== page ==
The Oscars will proceed without a host amid the COVID-19 pandemic.
Producers are reportedly "making offers" to "talent they hope will come in to present the categories" during the partially in-person live telecast on April 25.
According to Deadline, The Academy of Motion Picture Arts and Sciences and producers hope "for high profile presenters to deal out the awards on a rotating basis" throughout the night.
The update on proceedings comes after it was revealed last week that the nominees have been warned that connecting to the Academy Awards via video link is "not an option".
The ceremony will be like an "active movie set", with various coronavirus measures in place, and in a letter sent out to those on the shortlists, producers detailed the "great lengths" they were going to in order to stage a "safe and enjoyable" evening.
In the note sent to over 200 nominees, producers Steven Soderbergh, Jesse Collins and Stacey Sher acknowledged some may be uneasy about it being an in-person event at Los Angeles' Union Station - albeit with "additional show elements live from the Dolby Theater in Hollywood" - but sought to offer reassurance.
They wrote: "Of course, your first thought is CAN THAT BE DONE SAFELY? The answer is YES, IT CAN. We are treating the event as an active movie set, with specially designed testing cadences to ensure up-to-the-minute results, including an on-site COVID safety team with PCR testing capability. (sic)"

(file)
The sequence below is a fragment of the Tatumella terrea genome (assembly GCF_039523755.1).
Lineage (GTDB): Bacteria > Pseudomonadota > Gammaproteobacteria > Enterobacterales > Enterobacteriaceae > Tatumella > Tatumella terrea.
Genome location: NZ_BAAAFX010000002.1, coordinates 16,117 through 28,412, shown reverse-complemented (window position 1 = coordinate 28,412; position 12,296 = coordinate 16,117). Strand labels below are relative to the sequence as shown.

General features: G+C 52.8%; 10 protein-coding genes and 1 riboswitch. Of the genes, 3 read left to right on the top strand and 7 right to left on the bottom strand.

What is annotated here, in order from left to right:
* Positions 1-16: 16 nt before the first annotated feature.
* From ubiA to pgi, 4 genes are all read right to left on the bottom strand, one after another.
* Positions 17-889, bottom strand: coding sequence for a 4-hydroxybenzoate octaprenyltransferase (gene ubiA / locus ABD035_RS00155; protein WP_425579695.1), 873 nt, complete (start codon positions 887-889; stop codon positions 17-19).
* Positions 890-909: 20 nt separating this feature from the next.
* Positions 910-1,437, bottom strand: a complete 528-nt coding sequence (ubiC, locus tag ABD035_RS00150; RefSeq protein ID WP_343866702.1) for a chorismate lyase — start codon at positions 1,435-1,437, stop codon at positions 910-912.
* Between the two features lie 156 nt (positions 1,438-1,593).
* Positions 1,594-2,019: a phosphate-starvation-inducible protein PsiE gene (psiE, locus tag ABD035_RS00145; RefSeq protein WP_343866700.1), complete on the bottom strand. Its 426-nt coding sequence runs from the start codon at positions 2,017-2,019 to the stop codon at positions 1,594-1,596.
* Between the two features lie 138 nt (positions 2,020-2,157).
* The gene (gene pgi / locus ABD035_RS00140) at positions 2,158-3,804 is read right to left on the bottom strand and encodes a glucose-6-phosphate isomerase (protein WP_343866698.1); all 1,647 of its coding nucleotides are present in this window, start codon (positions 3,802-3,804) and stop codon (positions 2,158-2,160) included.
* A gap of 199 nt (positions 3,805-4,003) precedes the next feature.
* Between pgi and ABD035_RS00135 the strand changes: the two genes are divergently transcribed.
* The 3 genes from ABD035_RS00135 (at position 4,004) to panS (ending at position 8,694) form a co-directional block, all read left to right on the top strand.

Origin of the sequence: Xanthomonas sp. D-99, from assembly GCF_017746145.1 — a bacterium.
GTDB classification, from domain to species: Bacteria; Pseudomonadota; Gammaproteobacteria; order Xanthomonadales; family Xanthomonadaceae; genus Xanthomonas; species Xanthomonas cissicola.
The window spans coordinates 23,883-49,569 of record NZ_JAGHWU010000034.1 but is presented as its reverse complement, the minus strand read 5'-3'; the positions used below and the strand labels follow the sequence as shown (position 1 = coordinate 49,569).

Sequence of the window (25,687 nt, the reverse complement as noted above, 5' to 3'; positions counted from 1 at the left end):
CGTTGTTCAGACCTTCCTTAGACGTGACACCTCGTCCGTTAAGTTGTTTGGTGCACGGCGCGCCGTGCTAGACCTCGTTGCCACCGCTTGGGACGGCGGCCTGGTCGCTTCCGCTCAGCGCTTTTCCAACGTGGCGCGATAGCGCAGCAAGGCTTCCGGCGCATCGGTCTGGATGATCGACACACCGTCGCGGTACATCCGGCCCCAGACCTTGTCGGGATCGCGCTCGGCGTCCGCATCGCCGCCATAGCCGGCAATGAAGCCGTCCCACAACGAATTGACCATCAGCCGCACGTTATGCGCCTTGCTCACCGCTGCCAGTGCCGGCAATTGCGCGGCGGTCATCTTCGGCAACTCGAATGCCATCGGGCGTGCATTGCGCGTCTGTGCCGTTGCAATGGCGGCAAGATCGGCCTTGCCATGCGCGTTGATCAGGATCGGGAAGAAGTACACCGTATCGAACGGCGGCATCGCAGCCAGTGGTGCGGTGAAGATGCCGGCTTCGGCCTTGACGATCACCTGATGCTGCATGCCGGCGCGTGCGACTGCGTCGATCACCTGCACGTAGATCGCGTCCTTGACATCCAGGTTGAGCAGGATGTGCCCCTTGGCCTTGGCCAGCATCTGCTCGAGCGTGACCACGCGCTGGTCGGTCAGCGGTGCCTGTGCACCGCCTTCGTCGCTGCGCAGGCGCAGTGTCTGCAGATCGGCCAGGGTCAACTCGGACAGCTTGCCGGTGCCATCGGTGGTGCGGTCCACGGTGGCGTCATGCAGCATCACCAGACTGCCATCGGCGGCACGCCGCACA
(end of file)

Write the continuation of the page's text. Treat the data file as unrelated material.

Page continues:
Guests attending from outside of Los Angeles will receive further "specific instructions", which will vary from those already living in the city, but those who are "unable to attend because of scheduling or continued uneasiness about traveling" were told, "there will not be an option to Zoom in for the show."
They added: "We are going to great lengths to provide a safe and ENJOYABLE evening for all of you in person, as well as for all the millions of film fans around the world, and we feel the virtual thing will diminish those efforts."
The producers encouraged winners to make speeches "personal" but keep them short and expressed their hope the ceremony will have a "feeling of casual exchange and good humor."
And they want to set the tone with a "pre-show gathering" immediately before the ceremony.
They wrote: "The good news is you should be pretty relaxed by show time because you will have been at a pre-show gathering in the Union Station courtyard for the previous ninety minutes with your fellow nominees and their guests (ONLY nominees and their guests will be attending the show, by the way. Oh, and the presenters!).
The letter also touched on the night's dress code, stressing casual attire would not be welcomed.
The note read: "You’re wondering about the Dress Code (as well you should). We’re aiming for a fusion of Inspirational and Aspirational, which in actual words means formal is totally cool if you want to go there, but casual is really not."
In addition to having a smaller guest list this year, it was previously announced both the annual Oscar Nominees Luncheon, which takes place in the lead up to the ceremony, and the post-event Governor's Ball have been canceled for this year.